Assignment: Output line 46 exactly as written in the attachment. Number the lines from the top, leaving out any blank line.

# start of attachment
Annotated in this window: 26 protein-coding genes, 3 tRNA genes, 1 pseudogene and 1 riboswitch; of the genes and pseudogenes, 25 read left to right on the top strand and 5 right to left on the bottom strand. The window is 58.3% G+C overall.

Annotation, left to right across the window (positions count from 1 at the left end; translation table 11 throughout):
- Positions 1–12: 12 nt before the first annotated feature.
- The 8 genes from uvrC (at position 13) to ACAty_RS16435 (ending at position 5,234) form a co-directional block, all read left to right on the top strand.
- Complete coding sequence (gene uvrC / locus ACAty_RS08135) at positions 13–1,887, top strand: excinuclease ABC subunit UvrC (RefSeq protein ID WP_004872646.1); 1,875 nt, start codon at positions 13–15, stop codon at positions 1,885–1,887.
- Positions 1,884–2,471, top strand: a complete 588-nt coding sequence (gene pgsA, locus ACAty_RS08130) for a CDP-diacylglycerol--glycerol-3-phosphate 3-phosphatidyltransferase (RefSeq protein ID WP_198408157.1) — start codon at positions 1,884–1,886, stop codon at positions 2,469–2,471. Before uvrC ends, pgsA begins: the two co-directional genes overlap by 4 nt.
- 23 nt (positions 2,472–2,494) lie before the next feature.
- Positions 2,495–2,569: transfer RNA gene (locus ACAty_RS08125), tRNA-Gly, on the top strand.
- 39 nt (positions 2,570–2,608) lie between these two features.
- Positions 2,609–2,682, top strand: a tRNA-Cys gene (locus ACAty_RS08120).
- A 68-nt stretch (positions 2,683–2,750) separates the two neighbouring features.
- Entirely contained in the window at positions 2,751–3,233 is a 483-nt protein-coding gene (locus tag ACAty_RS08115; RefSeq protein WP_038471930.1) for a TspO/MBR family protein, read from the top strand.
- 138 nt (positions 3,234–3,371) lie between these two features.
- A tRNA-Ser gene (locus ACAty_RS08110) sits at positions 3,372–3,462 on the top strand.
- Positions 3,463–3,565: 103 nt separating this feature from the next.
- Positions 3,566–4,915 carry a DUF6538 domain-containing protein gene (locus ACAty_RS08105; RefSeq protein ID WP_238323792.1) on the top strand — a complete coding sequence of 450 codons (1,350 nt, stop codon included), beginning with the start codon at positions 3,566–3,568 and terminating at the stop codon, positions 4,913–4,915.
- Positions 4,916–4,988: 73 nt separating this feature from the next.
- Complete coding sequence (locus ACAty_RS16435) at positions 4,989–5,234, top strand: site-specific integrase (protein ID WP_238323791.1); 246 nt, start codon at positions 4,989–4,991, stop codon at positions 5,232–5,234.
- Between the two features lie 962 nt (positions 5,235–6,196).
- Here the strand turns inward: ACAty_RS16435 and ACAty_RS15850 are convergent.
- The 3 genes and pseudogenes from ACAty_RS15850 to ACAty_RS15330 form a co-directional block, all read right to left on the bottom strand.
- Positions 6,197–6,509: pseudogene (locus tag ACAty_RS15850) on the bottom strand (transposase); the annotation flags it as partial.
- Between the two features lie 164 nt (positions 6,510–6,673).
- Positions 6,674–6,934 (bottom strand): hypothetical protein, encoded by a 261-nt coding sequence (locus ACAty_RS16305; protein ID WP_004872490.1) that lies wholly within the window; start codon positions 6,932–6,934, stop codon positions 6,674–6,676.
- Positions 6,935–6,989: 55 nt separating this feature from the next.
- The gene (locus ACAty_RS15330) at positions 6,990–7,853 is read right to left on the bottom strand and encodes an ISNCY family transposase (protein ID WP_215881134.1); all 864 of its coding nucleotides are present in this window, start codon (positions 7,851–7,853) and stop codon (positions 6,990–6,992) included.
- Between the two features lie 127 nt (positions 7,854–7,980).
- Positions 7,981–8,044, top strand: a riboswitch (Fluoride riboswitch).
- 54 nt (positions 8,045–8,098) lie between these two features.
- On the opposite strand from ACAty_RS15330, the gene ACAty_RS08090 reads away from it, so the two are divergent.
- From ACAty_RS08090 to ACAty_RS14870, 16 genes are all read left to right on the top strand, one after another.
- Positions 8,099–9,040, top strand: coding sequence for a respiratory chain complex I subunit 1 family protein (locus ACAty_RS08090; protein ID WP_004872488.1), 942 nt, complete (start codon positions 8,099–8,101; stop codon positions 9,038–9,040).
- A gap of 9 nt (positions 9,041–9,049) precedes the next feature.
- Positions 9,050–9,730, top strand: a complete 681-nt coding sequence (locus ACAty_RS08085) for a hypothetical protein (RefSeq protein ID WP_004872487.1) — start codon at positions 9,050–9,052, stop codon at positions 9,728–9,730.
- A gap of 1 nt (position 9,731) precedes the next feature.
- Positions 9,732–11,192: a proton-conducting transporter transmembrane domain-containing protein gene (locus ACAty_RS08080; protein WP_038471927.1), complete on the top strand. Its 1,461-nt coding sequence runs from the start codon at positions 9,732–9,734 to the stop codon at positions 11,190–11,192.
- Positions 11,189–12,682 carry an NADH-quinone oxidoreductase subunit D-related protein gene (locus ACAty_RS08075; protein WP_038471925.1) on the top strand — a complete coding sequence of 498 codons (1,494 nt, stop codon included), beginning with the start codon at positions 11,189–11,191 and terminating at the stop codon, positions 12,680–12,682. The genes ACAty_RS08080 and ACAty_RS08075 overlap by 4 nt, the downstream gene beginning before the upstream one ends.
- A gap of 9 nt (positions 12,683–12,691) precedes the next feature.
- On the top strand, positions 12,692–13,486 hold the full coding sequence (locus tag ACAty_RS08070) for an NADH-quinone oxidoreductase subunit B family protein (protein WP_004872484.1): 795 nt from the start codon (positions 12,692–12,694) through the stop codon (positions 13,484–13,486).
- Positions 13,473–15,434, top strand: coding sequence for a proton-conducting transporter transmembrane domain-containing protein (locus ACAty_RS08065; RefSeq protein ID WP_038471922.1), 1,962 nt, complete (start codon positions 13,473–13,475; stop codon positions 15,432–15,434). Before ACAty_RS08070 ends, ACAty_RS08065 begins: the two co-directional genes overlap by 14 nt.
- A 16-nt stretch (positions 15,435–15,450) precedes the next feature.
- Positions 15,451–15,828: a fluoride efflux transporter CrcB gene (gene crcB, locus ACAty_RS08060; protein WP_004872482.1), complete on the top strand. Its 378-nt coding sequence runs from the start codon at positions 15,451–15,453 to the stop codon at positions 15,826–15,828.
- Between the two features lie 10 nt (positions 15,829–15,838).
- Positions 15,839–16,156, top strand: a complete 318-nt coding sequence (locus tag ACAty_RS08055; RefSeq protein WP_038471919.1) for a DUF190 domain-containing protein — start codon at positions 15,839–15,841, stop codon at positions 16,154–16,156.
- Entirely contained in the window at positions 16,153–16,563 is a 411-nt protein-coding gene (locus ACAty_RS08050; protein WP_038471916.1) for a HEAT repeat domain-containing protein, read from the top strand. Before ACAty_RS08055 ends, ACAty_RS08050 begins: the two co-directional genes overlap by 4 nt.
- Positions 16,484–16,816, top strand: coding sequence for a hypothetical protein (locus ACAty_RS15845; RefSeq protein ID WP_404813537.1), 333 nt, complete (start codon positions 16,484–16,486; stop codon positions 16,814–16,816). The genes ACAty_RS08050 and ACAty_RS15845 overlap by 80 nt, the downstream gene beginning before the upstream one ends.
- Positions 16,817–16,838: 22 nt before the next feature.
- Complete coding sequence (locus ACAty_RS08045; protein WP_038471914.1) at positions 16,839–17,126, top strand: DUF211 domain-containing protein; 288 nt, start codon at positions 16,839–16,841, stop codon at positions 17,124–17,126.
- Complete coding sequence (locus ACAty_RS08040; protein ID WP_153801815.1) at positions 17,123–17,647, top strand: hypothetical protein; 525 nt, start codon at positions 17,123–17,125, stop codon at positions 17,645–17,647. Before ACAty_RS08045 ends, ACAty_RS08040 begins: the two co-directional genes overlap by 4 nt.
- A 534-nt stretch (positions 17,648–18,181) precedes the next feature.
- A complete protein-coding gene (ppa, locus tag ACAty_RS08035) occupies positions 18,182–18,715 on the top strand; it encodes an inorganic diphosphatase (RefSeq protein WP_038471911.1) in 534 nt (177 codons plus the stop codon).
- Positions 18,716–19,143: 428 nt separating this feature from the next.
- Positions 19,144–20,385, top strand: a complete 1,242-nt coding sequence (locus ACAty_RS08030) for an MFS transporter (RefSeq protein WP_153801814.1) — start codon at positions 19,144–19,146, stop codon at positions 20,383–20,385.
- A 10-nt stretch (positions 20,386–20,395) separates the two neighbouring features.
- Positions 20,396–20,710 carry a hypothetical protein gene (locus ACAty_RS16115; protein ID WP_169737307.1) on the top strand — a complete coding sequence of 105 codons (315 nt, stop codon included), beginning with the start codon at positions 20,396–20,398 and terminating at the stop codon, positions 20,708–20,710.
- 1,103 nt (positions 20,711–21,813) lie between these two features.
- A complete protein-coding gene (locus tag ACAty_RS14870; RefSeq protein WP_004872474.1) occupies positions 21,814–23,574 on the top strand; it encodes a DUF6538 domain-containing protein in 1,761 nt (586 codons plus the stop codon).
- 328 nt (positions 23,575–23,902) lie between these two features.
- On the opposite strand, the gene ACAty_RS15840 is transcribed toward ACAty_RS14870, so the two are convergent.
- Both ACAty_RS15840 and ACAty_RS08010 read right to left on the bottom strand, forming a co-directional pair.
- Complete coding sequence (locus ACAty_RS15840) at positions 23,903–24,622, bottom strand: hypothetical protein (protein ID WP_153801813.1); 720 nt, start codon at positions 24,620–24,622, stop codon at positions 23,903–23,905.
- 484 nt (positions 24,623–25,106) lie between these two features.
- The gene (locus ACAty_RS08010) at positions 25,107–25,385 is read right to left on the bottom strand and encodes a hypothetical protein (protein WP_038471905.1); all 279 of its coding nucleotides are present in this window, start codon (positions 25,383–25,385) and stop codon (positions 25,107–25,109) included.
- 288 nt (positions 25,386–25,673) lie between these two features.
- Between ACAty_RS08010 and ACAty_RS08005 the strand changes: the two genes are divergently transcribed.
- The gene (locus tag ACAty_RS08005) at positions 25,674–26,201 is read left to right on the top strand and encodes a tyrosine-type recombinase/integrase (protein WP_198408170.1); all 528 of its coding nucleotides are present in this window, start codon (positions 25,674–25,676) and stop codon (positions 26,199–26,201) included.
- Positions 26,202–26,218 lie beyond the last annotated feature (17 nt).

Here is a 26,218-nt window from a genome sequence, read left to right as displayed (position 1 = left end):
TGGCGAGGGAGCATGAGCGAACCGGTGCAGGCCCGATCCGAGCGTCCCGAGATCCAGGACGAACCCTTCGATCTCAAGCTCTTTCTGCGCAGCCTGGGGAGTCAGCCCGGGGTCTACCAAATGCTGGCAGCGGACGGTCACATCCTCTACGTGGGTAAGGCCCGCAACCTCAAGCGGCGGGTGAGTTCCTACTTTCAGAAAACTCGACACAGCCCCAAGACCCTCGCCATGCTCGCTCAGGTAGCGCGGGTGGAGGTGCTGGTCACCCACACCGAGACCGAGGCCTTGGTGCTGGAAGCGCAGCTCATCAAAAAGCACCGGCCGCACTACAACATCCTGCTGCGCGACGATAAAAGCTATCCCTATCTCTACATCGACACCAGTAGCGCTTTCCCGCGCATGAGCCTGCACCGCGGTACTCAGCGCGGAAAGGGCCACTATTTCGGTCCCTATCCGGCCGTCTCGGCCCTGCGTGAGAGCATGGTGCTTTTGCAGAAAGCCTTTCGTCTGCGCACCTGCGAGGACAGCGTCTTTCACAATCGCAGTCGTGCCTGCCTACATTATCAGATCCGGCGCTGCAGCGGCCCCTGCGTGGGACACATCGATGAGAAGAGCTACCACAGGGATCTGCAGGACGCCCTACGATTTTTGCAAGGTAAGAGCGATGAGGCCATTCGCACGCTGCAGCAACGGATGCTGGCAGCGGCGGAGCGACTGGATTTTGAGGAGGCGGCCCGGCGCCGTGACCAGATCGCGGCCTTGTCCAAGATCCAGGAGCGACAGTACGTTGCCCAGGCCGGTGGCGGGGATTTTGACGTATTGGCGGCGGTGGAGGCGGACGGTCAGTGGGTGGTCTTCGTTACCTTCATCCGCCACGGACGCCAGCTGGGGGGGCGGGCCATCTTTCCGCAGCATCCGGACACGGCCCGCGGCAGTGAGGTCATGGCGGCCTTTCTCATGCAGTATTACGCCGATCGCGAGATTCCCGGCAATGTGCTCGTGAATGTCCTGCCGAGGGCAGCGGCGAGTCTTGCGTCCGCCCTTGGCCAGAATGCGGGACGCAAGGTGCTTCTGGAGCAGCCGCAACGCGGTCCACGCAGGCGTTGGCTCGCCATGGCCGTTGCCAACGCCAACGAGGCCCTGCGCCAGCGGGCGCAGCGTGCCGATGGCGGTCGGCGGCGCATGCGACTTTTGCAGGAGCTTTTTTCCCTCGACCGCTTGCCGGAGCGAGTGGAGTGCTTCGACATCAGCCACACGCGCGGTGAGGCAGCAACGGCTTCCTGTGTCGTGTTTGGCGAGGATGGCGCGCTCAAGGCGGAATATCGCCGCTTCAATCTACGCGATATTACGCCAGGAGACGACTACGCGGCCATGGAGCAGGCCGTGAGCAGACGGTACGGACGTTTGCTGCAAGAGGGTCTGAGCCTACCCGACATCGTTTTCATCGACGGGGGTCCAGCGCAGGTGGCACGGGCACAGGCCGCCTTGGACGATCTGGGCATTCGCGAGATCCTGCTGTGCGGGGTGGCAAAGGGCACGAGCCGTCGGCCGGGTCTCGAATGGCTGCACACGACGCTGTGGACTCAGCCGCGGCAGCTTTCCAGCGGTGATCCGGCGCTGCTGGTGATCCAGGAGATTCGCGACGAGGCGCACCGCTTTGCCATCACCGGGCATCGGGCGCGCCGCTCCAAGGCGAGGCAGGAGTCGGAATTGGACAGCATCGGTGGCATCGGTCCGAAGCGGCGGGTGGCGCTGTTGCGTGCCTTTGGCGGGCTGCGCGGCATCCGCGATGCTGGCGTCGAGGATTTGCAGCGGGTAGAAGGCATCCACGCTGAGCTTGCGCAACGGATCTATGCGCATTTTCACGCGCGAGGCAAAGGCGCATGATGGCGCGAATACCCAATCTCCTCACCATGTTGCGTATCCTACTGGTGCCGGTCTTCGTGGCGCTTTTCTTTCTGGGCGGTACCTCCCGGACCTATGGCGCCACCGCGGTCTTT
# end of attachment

- Positions 16,484–16,816, top strand: coding sequence for a hypothetical protein (locus ACAty_RS15845; RefSeq protein ID WP_404813537.1), 333 nt, complete (start codon positions 16,484–16,486; stop codon positions 16,814–16,816). The genes ACAty_RS08050 and ACAty_RS15845 overlap by 80 nt, the downstream gene beginning before the upstream one ends.